Super Bowl TV Rental: You're Better Off Buying

NEW YORK (MainStreet) – For football fans, this was the worst weekend of the winter: a Sunday without football. (OK, there was the Pro Bowl, but let’s be honest – it’s the worst All-Star game of the four major sports.)

If you think your modestly-priced 32-inch TV might not really be big enough, there is another way: You can rent a gigantic TV for the weekend to capture the biggest game of the year in all its glory, impressing your friends at the same time.

But all that status and picture quality come at a price. Is it really worth spending $300 for one night of television?

Yes, $300. That’s about the minimum going rate for a weekend rental of a big-screen TV. You’ll get a great television for the game, though: When MainStreet called our local Rent-a-Center, we were told that price would get us a Panasonic TC-P54S2, a 55-inch 1080p plasma screen TV. That television is billed elsewhere as being “great for sports and cinema-quality movies,” and plasma screens in general have superior viewing angles, meaning everyone at your party will be able to see the picture clearly.

But even with delivery, set-up and pickup included, you still need to pause and remember that you only get to use it for one weekend. If you decided to buy the TV instead, you could get it on Buy.com for $1,049.95, plus $166.75 for delivery. For four times as much money you get to use it for years, instead of a measly four hours before having to give it back.

If you don’t have $1,200 available right now, then you’re out of luck either way: Rent-a-Center requires a $1,500 deposit to rent the TV, and most rental services require similar security. So if liquidity is an issue, then renting instead of buying isn’t even the solution. You’re better off buying with a credit card or finding a store that will sell one to you on layaway.

What are your other options? NFL rules prohibit renting out a local movie theater to watch the game, but you can do the next best thing: rent a projector… for the same price as a TV. One rental service in New York, NYC Audio Video Rentals, charges at least $300 to rent a 1080p HD projector for the weekend.


Projection television has come a long way since the three-color overhead projectors they used in elementary school. There are HD projectors on the market these days with the same resolution as a 1080p television, though you’ll need something to project the image onto. If you don’t have a big, white wall, you’ll also need to spring for a screen, for another $55 for the weekend.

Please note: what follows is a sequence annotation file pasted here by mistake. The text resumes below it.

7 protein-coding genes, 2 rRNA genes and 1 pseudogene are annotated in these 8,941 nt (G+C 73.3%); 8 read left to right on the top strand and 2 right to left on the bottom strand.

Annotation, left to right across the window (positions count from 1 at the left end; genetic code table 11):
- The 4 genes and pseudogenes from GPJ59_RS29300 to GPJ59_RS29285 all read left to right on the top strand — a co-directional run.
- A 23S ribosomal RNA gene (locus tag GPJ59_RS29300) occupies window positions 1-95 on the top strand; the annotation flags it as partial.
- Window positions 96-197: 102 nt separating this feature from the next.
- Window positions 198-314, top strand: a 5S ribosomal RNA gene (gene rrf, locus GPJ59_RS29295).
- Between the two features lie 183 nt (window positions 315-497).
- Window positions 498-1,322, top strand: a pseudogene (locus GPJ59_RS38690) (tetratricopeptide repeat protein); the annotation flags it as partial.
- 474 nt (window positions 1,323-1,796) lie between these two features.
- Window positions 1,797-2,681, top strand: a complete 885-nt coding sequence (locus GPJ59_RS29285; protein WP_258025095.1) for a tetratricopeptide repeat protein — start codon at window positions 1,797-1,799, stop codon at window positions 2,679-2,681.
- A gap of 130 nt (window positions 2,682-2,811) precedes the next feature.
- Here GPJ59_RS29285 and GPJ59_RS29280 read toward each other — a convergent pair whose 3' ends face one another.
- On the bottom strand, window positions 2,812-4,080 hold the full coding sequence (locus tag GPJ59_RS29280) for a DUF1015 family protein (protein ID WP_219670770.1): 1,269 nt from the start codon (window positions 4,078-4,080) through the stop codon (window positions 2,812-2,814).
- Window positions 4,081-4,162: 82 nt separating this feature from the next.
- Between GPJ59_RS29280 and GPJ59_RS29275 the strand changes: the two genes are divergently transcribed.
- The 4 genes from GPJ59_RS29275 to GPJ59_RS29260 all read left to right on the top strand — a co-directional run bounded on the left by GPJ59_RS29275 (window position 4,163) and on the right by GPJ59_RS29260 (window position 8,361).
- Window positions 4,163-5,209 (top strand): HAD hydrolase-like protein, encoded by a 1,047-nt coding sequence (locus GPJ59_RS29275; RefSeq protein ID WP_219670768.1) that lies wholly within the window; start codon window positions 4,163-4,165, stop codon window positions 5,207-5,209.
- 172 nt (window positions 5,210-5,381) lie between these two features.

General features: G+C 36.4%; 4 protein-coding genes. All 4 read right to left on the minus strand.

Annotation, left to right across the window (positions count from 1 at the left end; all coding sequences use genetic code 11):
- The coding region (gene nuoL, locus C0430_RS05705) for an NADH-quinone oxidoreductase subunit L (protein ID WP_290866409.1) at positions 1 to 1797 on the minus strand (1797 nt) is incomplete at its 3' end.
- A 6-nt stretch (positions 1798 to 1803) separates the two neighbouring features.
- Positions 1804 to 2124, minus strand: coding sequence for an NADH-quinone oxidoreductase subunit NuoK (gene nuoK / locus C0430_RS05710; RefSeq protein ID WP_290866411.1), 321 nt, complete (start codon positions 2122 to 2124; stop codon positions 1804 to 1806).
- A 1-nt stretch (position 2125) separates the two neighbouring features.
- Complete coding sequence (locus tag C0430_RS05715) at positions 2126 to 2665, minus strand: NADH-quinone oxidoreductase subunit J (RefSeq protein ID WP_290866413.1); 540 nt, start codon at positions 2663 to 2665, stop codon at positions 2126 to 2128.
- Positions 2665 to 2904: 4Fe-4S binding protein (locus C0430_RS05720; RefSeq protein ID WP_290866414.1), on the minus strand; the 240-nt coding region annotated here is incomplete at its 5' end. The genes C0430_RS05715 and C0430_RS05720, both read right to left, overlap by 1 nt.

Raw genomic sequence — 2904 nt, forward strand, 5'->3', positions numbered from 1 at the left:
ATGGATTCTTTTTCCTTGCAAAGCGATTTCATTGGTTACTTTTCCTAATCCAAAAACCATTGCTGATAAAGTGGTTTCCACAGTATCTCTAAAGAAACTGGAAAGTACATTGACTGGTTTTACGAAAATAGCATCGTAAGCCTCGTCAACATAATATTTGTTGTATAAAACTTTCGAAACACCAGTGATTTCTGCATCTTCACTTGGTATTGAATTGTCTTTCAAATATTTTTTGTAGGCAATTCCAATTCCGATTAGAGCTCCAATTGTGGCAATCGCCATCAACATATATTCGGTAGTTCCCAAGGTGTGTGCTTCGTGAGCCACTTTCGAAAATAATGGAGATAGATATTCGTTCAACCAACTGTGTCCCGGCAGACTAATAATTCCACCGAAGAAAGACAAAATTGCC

And keep in mind that the speakers built into the projector don’t provide very good sound quality, so if you don’t have a sound system of your own you might have guests straining to hear those all-important commercials. One advantage of a projector is that they are great for outdoor viewing parties – unlike a 55-inch TV, it’s easy to take the projector outside. But unless you’re in a warm climate (like Arlington, Texas, where the game will be played), you’re better off staying indoors.

In any case, once again, you’re better off buying: You can get a 1080p projector for less than $1,000. But while they are great for special events and outdoor parties, they may not be feasible for regular TV-watching if you don’t have a dark living room with a big unblemished wall.

Given the economics of it all, it’s no surprise that renting a TV for the Super Bowl just doesn’t really happen. If you can afford to rent one, chances are you can afford to buy one. A spokesperson for Rent-a-Center told MainStreet that weekend TV rentals aren’t as big a part of their business as some people might think.

So if you don’t think your current TV is big enough to host a Super Bowl party, your best bet is to just buy a new one. And if that’s not an option, get someone else to host.

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